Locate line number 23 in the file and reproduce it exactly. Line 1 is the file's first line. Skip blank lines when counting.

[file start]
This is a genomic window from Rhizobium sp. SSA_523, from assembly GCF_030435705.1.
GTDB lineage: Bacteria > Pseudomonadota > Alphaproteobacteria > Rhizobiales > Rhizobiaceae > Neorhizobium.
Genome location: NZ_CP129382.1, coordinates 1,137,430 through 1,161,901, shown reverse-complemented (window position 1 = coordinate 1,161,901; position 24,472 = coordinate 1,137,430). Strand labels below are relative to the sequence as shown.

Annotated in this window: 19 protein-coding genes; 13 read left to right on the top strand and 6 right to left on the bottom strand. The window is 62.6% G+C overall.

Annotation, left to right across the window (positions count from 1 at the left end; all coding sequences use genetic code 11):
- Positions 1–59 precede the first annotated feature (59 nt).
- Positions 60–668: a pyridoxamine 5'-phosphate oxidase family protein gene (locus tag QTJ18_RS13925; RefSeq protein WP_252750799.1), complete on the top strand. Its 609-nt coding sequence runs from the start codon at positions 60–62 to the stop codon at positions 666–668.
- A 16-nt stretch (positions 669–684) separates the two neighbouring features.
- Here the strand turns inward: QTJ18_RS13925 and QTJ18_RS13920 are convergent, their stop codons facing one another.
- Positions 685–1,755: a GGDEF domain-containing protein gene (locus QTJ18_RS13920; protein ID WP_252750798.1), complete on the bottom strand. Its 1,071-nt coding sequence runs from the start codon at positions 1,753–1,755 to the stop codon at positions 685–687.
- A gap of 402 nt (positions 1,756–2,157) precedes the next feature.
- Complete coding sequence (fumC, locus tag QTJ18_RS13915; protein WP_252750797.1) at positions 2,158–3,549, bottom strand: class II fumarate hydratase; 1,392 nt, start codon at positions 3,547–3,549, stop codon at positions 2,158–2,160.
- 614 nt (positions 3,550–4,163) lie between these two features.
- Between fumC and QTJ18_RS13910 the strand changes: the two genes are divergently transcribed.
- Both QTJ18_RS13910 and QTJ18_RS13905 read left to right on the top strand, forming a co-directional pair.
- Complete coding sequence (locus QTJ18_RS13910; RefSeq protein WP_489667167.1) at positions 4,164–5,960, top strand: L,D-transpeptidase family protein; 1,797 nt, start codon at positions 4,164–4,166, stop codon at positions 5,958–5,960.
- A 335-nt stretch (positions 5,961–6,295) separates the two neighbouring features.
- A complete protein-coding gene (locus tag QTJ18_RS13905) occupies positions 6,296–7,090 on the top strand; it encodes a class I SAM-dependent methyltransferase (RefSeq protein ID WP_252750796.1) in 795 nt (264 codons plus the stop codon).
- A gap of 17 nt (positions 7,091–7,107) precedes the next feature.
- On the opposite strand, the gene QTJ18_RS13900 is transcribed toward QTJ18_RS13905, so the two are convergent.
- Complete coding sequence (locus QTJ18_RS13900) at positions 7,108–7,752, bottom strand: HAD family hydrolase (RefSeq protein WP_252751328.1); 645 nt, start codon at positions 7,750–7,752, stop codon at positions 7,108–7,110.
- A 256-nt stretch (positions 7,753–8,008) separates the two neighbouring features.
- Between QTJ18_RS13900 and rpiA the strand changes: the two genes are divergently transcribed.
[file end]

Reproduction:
- Between QTJ18_RS13900 and rpiA the strand changes: the two genes are divergently transcribed.